We're here with Raymond Gates, who talks with us about his Clamour and Mischief tale titled "Once Upon a Midnight."
What is the most unexpected tidbit you learned while researching your story?
The high level of intelligence ravens possess. Their capacity for learning has been equated to adult great apes and they have been known to have a greater vocabulary than some parrots. They can plot and scheme: for example, ravens can imitate wolf howls and other predators to call them to a carcass they cannot break open, and when the predator is done eating, can feast on the remains. They also exhibit complex behaviours, like play and empathy.
What was your favourite thing about writing a story for Clamour and Mischief?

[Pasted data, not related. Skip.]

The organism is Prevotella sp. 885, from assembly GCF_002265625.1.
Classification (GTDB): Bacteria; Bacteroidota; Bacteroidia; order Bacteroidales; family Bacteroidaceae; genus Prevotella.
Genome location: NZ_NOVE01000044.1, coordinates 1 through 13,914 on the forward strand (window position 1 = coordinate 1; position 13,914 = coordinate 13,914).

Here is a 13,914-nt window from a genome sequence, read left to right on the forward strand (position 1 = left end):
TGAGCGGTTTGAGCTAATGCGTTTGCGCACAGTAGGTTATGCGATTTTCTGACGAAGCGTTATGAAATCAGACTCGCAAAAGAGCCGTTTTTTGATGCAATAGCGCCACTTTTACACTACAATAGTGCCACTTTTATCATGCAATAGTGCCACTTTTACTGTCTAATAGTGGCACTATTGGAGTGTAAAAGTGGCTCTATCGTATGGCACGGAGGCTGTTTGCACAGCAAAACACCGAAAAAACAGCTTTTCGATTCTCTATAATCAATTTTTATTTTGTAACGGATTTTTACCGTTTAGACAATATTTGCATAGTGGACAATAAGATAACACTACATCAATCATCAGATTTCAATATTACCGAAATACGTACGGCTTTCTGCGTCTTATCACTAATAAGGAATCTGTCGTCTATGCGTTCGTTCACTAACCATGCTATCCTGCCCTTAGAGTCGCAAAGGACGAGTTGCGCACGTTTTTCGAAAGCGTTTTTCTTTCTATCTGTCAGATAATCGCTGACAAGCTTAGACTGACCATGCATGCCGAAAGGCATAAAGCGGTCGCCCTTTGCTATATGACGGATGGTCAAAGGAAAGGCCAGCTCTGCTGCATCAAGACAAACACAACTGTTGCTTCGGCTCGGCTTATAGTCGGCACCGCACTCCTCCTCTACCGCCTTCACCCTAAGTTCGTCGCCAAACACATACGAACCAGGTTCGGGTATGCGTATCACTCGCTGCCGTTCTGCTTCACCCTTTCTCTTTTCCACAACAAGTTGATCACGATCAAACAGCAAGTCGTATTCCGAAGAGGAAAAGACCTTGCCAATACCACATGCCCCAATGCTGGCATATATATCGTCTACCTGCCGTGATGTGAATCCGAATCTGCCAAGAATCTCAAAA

I knew as soon as Narrelle spoke to me about it what I would do: it was the perfect opportunity to revisit one of the great classics – and a personal favourite – of the horror genre. I can only hope its fans enjoy my telling of it as much as I enjoyed writing it.
Which is your favourite corvid and why?
I’ve got to say the Australian crow. They are such an icon in folklore, mythology, and speculative fiction, especially horror. I say Australian crow because, in my experience of being woken by them as the sun starts to rise, they don’t just ‘caw’, they warble and cackle as if heralding the legions of hell.
My website is http://www.raymondgates.com.
Read all the Q&As with our Clamour and Mischief contributors.